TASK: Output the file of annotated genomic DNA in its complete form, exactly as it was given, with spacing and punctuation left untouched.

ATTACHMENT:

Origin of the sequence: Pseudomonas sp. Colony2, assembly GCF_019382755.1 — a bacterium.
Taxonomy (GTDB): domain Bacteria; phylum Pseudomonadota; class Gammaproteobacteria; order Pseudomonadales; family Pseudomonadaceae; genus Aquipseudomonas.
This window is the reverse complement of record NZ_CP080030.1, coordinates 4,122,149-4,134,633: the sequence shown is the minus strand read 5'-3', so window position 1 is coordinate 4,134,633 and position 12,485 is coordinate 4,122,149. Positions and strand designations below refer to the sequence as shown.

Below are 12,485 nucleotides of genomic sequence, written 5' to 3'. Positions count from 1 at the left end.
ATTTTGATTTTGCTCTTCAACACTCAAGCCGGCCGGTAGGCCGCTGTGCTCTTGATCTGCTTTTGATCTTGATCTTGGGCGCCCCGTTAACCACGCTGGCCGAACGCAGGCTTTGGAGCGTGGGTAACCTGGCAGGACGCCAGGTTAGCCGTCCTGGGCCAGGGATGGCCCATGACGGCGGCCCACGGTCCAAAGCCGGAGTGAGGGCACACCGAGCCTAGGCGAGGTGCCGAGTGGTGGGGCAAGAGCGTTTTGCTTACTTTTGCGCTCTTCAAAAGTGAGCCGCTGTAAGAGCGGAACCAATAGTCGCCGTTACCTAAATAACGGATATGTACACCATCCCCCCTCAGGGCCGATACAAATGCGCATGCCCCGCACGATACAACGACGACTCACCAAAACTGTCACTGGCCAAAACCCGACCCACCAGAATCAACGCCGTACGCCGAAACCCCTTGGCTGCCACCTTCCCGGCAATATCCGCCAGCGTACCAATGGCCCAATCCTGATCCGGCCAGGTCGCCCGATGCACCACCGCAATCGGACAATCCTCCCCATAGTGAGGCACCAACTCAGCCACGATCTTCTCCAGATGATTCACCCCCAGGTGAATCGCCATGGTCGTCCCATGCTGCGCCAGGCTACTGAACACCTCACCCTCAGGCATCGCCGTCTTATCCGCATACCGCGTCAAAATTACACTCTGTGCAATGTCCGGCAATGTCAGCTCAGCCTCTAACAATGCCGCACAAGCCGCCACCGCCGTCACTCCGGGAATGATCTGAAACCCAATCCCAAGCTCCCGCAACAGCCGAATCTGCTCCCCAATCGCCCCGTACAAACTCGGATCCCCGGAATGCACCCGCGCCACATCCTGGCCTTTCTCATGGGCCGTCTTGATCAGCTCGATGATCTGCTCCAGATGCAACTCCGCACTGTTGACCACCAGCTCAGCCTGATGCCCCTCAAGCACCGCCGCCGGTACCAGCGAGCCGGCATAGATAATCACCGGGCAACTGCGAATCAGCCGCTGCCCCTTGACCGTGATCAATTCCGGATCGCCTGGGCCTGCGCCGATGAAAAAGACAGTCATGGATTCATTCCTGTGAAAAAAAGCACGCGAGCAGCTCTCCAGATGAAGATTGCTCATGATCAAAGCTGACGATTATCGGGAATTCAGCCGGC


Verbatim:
Origin of the sequence: Pseudomonas sp. Colony2, assembly GCF_019382755.1 — a bacterium.
Taxonomy (GTDB): domain Bacteria; phylum Pseudomonadota; class Gammaproteobacteria; order Pseudomonadales; family Pseudomonadaceae; genus Aquipseudomonas.
This window is the reverse complement of record NZ_CP080030.1, coordinates 4,122,149-4,134,633: the sequence shown is the minus strand read 5'-3', so window position 1 is coordinate 4,134,633 and position 12,485 is coordinate 4,122,149. Positions and strand designations below refer to the sequence as shown.

Below are 12,485 nucleotides of genomic sequence, written 5' to 3'. Positions count from 1 at the left end.
ATTTTGATTTTGCTCTTCAACACTCAAGCCGGCCGGTAGGCCGCTGTGCTCTTGATCTGCTTTTGATCTTGATCTTGGGCGCCCCGTTAACCACGCTGGCCGAACGCAGGCTTTGGAGCGTGGGTAACCTGGCAGGACGCCAGGTTAGCCGTCCTGGGCCAGGGATGGCCCATGACGGCGGCCCACGGTCCAAAGCCGGAGTGAGGGCACACCGAGCCTAGGCGAGGTGCCGAGTGGTGGGGCAAGAGCGTTTTGCTTACTTTTGCGCTCTTCAAAAGTGAGCCGCTGTAAGAGCGGAACCAATAGTCGCCGTTACCTAAATAACGGATATGTACACCATCCCCCCTCAGGGCCGATACAAATGCGCATGCCCCGCACGATACAACGACGACTCACCAAAACTGTCACTGGCCAAAACCCGACCCACCAGAATCAACGCCGTACGCCGAAACCCCTTGGCTGCCACCTTCCCGGCAATATCCGCCAGCGTACCAATGGCCCAATCCTGATCCGGCCAGGTCGCCCGATGCACCACCGCAATCGGACAATCCTCCCCATAGTGAGGCACCAACTCAGCCACGATCTTCTCCAGATGATTCACCCCCAGGTGAATCGCCATGGTCGTCCCATGCTGCGCCAGGCTACTGAACACCTCACCCTCAGGCATCGCCGTCTTATCCGCATACCGCGTCAAAATTACACTCTGTGCAATGTCCGGCAATGTCAGCTCAGCCTCTAACAATGCCGCACAAGCCGCCACCGCCGTCACTCCGGGAATGATCTGAAACCCAATCCCAAGCTCCCGCAACAGCCGAATCTGCTCCCCAATCGCCCCGTACAAACTCGGATCCCCGGAATGCACCCGCGCCACATCCTGGCCTTTCTCATGGGCCGTCTTGATCAGCTCGATGATCTGCTCCAGATGCAACTCCGCACTGTTGACCACCAGCTCAGCCTGATGCCCCTCAAGCACCGCCGCCGGTACCAGCGAGCCGGCATAGATAATCACCGGGCAACTGCGAATCAGCCGCTGCCCCTTGACCGTGATCAATTCCGGATCGCCTGGGCCTGCGCCGATGAAAAAGACAGTCATGGATTCATTCCTGTGAAAAAAAGCACGCGAGCAGCTCTCCAGATGAAGATTGCTCATGATCAAAGCTGACGATTATCGGGAATTCAGCCGGC